Monday, January 31, 2011

World 1-4 Trade Etiquette, and Buyer / Trader Types

Audio Transcript here. This is just an audio transcript.
Once I get some real hosting this will be available in real feeds like a true podcast
Video game collectors go about amassing games in various ways: eBay, garage sales, video game stores, pawn shops, and the one I want to really focus on forums. Forums are a great resource for collectors, you can get tons of info on games, meet like minded people, be part of a community, and buy sell and trade games. Forums are great to have, but I think we need to talk a little bit about proper etiquette when conducting business on forums.
First and foremost if you are new to a forum introduce yourself. Most forums have a dedicated space for all new users to say hello and give a brief introduction. Introducing yourself will allow current members a chance to greet and familiarize themselves with you. This might not seem very necessary, but for me I am far more likely to conduct business with someone who has a few posts down and has introduced themselves. I'd much rather deal with you than the guy who jumped into the Market Place Forum and put down a few items he has for sale. Forums are very small communities people look out for each other. When someone burst onto the scene with no post but a sale thread it throws a few red flags. Who is this guy? Is this a scam? Is their only reason for being here to profit on collectors? Unknown members are a risk, this isn't just for selling, it goes for buying too. How do I know a new member won't try to screw me with a bad paypal transaction, or bad feedback? The answer is I don't. The risk of being taken advantage of isn't relegated to just new members; this goes for transactions with anyone, but being new might just tip the risk / reward scale to far into the risk category.

How to create a Buy, Sale, or Trade Thread
Now that you are a full fledged member of a forum lets talk about how to properly create threads in the market place. Know the lingo, you have to know what the common abbreviations used in market places mean like WTS (Want to Sell) and WTB(Want to Buy). Knowing the lingo will allow you to more effectively create threads. Okay example 1: You have three games for sale, two for the Genesis, one for the SNES. The games are Bubsy, Batman, and Sonic 1. First be very clear in your title, as it will tell your potential customers what to expect. For me I have an ongoing trade/FS/WTB so my threads look like this: Timemaster's Big Trade and Sale Thread, Sub header: looking for... New Items: Sega Games. My thread title lets you know it's not a one off sale. For the purpose of our example a good title might look like this WTS/WTT 1 SNES and 2 Genesis games MINT!!! This title tells everyone what you have and gives them an idea what to expect.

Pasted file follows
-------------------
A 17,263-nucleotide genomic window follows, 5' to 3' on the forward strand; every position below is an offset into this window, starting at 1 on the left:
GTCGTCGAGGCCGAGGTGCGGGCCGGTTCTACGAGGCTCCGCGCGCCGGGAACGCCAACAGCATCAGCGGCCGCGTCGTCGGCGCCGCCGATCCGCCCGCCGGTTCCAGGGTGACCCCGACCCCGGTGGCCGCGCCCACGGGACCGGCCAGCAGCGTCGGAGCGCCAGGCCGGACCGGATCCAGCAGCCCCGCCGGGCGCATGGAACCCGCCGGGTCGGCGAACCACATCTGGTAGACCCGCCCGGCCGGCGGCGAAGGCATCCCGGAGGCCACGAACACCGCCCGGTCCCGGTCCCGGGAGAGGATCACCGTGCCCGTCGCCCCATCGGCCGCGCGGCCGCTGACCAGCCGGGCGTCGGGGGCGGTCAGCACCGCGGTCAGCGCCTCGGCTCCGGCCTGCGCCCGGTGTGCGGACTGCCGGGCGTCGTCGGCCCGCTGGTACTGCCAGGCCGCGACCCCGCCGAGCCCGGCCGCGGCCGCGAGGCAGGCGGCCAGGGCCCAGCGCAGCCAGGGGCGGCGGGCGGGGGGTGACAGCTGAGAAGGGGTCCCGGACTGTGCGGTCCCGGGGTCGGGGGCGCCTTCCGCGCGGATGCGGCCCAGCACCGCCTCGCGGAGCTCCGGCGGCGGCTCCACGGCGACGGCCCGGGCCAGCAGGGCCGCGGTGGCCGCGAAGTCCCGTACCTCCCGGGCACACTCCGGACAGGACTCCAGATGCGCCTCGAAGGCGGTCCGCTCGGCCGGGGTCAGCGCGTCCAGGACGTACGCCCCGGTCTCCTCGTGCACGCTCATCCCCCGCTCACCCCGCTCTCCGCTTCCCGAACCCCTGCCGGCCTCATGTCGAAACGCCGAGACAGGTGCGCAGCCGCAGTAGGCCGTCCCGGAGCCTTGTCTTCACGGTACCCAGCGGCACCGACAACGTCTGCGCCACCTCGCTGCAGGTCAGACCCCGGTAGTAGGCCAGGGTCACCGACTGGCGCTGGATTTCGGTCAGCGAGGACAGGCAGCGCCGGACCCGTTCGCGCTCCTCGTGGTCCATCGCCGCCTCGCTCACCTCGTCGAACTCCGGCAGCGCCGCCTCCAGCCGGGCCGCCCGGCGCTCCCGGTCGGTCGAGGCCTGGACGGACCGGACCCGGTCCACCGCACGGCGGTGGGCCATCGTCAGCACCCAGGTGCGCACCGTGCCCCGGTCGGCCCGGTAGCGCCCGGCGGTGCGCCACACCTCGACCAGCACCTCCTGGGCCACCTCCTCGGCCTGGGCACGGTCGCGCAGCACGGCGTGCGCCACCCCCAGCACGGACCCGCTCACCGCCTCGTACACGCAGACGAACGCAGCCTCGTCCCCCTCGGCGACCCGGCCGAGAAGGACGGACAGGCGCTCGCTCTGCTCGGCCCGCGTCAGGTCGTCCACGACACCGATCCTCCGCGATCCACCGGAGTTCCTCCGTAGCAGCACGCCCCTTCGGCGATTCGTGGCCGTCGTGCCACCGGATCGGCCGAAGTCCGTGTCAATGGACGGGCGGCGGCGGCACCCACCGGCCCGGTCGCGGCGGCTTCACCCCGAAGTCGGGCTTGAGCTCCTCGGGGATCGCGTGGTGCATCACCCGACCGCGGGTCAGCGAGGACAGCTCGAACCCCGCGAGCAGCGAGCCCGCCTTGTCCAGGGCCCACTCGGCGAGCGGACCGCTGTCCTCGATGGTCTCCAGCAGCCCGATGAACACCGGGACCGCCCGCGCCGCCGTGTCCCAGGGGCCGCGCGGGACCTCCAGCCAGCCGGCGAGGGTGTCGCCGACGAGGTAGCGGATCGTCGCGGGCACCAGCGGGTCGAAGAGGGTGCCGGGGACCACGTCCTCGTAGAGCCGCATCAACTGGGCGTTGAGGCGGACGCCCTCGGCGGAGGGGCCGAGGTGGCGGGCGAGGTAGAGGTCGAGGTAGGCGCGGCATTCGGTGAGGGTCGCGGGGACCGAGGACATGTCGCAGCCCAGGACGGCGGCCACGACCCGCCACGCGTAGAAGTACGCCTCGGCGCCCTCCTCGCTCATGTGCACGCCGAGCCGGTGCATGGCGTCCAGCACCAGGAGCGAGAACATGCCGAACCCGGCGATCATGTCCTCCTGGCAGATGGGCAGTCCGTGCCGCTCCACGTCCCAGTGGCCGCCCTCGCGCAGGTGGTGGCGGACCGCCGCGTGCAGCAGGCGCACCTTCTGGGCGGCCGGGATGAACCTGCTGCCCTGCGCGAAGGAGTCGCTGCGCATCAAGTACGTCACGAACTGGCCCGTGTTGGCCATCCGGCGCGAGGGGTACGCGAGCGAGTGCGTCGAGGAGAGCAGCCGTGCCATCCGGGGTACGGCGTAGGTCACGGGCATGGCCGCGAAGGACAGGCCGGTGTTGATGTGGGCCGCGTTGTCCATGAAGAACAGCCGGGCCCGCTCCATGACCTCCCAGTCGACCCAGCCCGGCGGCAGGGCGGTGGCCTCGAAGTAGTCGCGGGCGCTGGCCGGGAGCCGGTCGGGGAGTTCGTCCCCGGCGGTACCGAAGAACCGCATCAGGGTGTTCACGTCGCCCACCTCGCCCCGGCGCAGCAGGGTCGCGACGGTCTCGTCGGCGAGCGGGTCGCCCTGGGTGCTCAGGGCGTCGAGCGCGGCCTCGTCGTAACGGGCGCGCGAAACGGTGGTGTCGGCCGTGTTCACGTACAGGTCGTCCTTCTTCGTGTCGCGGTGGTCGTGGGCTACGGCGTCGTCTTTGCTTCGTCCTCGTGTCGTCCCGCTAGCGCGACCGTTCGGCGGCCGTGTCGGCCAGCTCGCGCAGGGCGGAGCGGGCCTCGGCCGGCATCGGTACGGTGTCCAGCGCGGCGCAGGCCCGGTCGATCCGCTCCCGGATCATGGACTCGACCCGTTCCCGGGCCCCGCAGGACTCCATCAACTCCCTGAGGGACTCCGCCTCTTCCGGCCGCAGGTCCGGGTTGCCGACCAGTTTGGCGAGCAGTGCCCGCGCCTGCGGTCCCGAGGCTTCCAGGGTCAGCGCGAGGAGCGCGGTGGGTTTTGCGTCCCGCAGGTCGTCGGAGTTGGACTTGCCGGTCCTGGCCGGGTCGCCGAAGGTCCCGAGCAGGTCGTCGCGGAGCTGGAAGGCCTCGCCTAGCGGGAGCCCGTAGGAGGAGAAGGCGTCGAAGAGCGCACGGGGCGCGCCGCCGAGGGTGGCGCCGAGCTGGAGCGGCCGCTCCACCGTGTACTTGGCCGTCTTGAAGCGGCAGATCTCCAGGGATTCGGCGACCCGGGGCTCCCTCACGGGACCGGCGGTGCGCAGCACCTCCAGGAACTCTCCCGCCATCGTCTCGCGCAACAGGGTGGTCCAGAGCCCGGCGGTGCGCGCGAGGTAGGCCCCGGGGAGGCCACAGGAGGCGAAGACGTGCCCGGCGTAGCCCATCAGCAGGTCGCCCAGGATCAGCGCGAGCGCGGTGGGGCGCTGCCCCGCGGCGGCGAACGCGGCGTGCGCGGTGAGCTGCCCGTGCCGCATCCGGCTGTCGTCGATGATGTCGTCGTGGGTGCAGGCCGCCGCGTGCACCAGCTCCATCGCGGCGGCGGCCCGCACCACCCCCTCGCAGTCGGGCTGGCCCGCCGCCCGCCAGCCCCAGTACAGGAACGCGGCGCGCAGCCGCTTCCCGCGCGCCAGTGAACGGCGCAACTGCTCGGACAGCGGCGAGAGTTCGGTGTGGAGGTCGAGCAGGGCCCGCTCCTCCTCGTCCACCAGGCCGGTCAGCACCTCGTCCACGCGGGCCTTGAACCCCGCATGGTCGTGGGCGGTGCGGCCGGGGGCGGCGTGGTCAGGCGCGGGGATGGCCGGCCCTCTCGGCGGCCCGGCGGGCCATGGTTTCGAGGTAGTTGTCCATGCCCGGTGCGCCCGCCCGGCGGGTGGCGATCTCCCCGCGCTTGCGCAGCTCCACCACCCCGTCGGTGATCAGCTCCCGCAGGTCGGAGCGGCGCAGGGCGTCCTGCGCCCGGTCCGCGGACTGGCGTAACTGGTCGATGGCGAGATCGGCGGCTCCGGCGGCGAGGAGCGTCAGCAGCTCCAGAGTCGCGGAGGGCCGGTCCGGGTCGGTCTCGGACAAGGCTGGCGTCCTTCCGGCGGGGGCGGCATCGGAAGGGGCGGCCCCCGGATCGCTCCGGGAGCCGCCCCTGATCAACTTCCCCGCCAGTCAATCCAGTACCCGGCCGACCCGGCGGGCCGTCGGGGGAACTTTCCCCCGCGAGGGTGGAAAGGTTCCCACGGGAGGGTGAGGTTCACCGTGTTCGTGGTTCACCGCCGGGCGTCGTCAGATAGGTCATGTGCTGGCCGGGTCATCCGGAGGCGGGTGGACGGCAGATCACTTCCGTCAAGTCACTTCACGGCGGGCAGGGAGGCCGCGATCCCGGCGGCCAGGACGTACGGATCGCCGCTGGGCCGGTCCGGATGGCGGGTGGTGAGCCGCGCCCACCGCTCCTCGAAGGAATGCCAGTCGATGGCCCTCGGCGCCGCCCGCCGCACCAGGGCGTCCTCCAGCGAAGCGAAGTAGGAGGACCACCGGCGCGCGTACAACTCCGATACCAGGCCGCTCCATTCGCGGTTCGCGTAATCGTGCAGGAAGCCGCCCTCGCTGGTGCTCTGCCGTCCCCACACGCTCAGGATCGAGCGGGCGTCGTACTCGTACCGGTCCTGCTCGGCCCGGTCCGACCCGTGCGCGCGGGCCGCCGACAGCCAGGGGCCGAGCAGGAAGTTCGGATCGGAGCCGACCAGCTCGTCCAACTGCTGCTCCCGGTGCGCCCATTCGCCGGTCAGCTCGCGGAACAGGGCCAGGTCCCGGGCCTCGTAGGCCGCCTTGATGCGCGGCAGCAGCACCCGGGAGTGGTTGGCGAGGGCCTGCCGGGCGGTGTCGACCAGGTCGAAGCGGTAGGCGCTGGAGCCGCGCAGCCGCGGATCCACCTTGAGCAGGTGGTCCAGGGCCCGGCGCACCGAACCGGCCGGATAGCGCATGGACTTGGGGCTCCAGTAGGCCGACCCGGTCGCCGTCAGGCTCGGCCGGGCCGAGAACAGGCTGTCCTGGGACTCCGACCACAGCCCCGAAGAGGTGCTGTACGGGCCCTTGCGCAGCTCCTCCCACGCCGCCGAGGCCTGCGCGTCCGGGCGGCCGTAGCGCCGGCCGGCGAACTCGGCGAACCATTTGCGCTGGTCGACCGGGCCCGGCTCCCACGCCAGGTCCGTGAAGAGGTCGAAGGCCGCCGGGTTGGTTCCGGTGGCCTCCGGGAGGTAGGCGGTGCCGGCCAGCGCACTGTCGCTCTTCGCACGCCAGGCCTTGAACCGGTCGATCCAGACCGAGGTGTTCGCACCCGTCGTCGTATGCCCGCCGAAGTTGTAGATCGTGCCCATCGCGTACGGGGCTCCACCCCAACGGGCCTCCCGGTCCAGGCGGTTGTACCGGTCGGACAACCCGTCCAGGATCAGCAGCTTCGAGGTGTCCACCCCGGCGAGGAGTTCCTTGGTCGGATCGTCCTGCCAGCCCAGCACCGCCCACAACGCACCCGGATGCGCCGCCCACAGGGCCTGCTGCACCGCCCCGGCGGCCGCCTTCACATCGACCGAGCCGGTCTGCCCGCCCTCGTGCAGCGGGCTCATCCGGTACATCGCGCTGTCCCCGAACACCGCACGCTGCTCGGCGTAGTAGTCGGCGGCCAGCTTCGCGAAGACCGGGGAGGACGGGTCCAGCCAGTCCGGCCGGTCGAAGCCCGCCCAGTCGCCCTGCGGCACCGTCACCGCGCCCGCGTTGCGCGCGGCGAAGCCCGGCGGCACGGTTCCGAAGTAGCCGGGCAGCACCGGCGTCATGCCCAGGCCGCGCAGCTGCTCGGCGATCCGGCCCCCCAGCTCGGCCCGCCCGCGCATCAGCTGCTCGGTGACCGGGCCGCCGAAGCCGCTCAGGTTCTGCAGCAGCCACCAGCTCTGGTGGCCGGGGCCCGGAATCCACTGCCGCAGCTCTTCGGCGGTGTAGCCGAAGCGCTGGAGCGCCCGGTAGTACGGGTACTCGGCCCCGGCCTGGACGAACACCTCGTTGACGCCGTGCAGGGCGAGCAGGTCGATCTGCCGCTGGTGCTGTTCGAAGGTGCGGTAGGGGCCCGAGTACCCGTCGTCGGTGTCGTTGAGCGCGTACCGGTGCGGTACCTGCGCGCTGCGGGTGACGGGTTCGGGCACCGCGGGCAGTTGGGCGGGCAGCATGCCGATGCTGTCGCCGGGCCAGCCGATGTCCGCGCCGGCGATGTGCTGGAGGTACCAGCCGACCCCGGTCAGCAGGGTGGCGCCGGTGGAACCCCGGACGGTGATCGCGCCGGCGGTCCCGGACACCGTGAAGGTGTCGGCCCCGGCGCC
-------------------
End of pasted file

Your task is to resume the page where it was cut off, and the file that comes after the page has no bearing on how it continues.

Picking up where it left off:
Thread Content and Layout
Now that we have an adequate title for our thread it is time to put in the content. The most important think to know about the content of your thread is this "BE SPECIFIC". It is so important I made it bold. When it comes to collecting nobody like surprises. I have seriously seen threads where the title says "Game X For Sale $50", and then the content of the thread some how manages to say less "Game X". Threads like this make me crazy, I know nothing about the game except the title and the price and as a collector that simply isn't enough. So when making a thread do it right and tell everyone as much as you can, it doesn't need to be a novel. Using our example.